Every single one of your cells contains chromosomes, which in turn are made of chemical strands which carry the genetic information that encodes the proteins that make you who you are. Those chemical strands are known as DNA and define everything: from the color of your eyes to whether you can twist your tongue vertically, and the likelihood of you to suffer from a variety of inherited or genetic diseases. Genetic testing looks for mutations on DNA that define genetic conditions or increase the risk of developing a disease such as breast cancer, for example.
Genetic testing has been available from healthcare professionals for many years, but nowadays evolving technology has enabled consumers to purchase “DIY” gene testing packs. Those packs include a way for the customer to send a sample of their DNA (Usually via a cotton swab that takes cells from the inside of the mouth) and get it analysed and interpreted at a lab. A traditional gene test ordered by your doctor will look for only particular mutations the doctor sees as relevant based on your family history and health, and are much more specific and accurate. On the other hand, commercial genetic testing looks at broad areas of DNA to find markers that could signal a higher likelihood of suffering from particular diseases.
Limitations Of Genetic Testing
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Back in the day, it was common belief among the scientific community that each gene was in charge of a particular human train. However, modern studies show that whether a person develops a disease has to do with many other things besides the genes. Particular genetical mutations discovered during genetic testing can show a propensity to suffer from a particular disease, but environmental and lifestyle factors will affect the final outcome as much as your genes.
For example, you could have a genetic mutation that influences your chances of suffering from a particular type of cancer, or even diabetes. However, a healthy lifestyle and regular medical testing can stop it from happening. Whereas somebody who has no genetic markers of any kind but smokes, drinks and eats large amounts of processed sugars can be more likely to develop those particular diseases than you are.
One of the biggest complaints the medical community has raised about commercial genetic testing is that they can create panic over something that has no guarantees of happening. Direct-to-consumer genetic tests can tell you that you are more likely to suffer from heart disease than somebody with a different genetic markup, but this is hardly a set in stone prophecy as it ignores lifestyle and environmental factors. This kind of test can provide you with more information about your health, and empower you to take care of your own health, but your lifestyle and where you live need to be taken into account. All that genetic tests do is discovering whether you have or not a particular risk factor for a particular disease.
Gene Testing And Personalised Medicine
Genetic testing is also being useful successfully to tailor medicine treatments based on the genetic markup of the patient. For example, mutations of the genes BRCA-1 and BRCA-2 increase a woman’s risk of developing breast cancer or ovarian cancer. If doctors believe your family history makes it likely that you suffer from those mutations, they may order a gene test for mutations on those particular genes and if said mutations are discovered then preventive treatment can be started. A famous case is Angelina Jolie who underwent a double mastectomy as a preventive measure, however other women may choose to just live a healthier lifestyle that minimises risk factors and have mammograms more often than women without the mutation.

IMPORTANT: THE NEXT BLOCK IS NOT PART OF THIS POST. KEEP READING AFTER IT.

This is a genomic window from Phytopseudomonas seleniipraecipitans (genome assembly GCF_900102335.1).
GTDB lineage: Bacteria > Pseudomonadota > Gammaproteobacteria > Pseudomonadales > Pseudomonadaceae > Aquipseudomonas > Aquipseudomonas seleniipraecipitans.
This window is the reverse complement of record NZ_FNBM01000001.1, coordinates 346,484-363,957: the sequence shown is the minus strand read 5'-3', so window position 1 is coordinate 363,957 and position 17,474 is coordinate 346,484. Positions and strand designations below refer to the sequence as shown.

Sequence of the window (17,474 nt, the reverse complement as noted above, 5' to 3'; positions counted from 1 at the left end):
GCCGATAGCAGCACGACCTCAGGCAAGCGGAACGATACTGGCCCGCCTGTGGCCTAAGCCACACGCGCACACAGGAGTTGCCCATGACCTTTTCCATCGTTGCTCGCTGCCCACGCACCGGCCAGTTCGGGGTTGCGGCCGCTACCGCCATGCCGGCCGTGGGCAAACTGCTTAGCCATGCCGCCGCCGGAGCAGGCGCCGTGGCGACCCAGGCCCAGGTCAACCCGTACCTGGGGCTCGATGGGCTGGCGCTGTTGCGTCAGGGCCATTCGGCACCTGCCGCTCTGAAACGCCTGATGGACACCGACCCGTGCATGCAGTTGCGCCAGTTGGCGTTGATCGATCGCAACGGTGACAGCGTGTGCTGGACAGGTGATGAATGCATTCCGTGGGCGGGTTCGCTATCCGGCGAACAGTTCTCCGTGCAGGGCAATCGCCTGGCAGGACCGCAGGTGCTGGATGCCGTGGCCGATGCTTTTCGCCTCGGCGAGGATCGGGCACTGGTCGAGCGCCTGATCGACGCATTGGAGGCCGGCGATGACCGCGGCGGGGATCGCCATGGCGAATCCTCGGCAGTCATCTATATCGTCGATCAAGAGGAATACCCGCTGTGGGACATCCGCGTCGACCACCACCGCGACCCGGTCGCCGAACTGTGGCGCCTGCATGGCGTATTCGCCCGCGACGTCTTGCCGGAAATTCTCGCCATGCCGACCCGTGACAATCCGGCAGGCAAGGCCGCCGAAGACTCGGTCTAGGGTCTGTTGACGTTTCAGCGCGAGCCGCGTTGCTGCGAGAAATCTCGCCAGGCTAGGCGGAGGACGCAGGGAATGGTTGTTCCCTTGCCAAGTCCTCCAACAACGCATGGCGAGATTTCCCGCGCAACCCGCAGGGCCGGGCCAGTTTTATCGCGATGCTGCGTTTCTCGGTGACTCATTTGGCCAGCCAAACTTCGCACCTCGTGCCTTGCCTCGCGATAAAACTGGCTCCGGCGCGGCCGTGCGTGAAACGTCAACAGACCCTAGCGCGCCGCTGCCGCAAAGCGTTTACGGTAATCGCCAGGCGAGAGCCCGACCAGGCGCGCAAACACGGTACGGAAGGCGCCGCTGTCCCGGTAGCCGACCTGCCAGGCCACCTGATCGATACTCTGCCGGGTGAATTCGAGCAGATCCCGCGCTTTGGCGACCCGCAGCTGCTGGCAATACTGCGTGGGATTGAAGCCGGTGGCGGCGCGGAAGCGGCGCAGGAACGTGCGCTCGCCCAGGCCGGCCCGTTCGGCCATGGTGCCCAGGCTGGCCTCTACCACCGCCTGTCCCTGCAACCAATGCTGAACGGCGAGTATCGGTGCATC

Another form of personalised medicine is pharmacogenomics, or how to use genetic testing to evaluate the response of a particular patient to different medicines. This discipline is still in its infancy, but almost every week news on groundbreaking treatments and diagnoses that can be tailored using genetic tests appear on the news. For example, chemotherapy cancer treatment can be tailored to the genetic markup and mutations that cause some types of cancer to increase success rates.
What Else Is Genetic Testing Used For?
Commercial genetic testing can also be used to discover your ancestry and trace your family tree through time. This is useful, for example, when people are looking for their biological parents or just as a way to know more about yourself and your lineage. Some providers allow customers to be entered into a genetic database, sending alerts when people who are likely to be related join the database. This feature is particularly useful for people looking at their ancestry, or looking for biological parents.
Genetic testing has acted as an unrequited paternity test. Companies such as 23andme who are popular as direct-to-consumer genetic testing providers, have had to change their policies after cases breaching the privacy of people came to light. A common concern is that an anonymous donor may not want to be identified by their biological children 20 years down the line.
So, are DIY home genetic tests worth the money? If you are interested in knowing your ancestry, finding our where your ancestors came from or even be informed about your own health then yes, they can provide useful information. If you are looking at knowing for sure whether you will develop cancer, or other terrifying genetic disease, you’ll be better off doing everything on your power to prevent it through a healthy lifestyle. Keep in mind that if your doctor thinks that your symptoms of family history warrant genetic testing for particular conditions, they will refer you for a test.